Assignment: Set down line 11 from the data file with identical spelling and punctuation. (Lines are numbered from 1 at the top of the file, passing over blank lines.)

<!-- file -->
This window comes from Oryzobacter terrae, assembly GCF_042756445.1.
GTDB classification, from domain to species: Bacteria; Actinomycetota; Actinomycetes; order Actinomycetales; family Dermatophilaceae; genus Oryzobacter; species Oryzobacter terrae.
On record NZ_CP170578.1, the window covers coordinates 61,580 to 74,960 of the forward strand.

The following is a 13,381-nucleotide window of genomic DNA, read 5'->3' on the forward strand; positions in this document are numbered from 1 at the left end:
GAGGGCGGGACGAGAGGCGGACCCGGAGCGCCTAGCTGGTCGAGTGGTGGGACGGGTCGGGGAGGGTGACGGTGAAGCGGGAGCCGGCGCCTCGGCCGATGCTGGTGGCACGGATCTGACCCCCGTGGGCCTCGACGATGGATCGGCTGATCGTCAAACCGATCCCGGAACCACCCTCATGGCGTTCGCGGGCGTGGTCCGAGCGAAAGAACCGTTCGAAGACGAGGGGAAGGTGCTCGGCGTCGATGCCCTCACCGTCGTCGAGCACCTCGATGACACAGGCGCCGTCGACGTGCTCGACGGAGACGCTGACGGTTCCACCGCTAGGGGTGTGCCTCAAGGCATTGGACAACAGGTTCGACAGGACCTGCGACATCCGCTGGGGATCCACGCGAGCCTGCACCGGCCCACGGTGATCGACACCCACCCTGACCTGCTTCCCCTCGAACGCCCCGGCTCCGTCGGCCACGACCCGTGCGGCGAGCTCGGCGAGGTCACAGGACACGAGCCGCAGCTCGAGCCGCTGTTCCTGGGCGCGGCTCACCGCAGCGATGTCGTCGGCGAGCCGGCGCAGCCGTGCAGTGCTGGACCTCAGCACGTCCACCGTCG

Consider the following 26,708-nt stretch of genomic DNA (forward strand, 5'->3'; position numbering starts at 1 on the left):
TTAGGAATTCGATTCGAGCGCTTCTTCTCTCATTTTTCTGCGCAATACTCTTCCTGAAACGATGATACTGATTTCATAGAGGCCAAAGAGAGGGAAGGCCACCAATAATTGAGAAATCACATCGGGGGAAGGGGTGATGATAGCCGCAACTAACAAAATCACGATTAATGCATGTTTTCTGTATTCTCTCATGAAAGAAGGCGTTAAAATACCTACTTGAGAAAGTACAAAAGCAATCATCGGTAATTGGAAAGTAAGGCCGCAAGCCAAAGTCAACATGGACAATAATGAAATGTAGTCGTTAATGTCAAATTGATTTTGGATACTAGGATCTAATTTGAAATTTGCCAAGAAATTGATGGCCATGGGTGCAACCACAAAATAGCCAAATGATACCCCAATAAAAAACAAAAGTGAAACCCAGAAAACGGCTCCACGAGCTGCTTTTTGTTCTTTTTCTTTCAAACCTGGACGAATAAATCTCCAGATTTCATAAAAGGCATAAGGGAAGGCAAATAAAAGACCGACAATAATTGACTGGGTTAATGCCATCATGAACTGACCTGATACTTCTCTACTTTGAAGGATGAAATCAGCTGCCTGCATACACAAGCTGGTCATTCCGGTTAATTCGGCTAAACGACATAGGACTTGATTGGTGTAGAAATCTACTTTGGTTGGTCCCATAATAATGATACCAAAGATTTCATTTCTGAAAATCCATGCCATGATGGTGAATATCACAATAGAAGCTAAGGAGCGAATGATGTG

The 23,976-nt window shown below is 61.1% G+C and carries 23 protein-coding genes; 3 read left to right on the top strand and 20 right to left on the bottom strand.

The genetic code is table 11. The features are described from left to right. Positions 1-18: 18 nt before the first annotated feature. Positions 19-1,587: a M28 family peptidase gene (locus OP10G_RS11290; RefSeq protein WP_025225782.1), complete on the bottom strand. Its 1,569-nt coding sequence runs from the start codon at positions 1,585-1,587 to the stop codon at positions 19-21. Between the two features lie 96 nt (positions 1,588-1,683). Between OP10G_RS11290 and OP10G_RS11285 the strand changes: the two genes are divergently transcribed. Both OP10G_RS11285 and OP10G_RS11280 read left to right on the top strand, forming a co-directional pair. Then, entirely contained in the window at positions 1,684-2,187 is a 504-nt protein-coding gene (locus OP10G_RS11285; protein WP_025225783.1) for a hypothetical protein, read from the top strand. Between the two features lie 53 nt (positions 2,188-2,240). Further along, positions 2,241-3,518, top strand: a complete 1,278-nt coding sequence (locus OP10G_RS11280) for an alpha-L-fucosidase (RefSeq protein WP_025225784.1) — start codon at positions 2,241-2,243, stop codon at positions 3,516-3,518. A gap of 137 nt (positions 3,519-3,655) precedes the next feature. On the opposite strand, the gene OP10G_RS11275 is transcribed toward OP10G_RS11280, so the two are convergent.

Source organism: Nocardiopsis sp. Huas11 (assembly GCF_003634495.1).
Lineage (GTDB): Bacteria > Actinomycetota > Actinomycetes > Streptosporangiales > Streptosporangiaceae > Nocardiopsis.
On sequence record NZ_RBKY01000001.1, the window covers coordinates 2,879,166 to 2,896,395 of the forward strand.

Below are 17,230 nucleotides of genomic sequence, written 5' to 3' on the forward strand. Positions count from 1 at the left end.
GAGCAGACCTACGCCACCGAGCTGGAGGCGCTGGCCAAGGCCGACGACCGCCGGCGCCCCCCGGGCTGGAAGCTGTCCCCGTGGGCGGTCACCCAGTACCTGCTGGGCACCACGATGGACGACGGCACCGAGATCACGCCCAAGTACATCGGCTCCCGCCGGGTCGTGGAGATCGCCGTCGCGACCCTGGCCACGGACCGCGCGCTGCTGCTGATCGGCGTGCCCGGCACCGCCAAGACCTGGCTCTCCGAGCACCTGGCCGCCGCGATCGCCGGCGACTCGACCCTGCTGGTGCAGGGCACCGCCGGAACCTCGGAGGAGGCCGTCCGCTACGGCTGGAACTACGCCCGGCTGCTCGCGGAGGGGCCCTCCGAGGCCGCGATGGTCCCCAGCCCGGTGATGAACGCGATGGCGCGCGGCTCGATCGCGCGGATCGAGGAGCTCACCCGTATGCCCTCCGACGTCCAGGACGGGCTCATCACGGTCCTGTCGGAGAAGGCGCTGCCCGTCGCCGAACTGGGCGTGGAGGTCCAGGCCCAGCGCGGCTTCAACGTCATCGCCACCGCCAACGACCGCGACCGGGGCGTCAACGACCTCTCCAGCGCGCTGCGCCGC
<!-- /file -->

Lineage (GTDB): Bacteria > Actinomycetota > Actinomycetes > Streptosporangiales > Streptosporangiaceae > Nocardiopsis.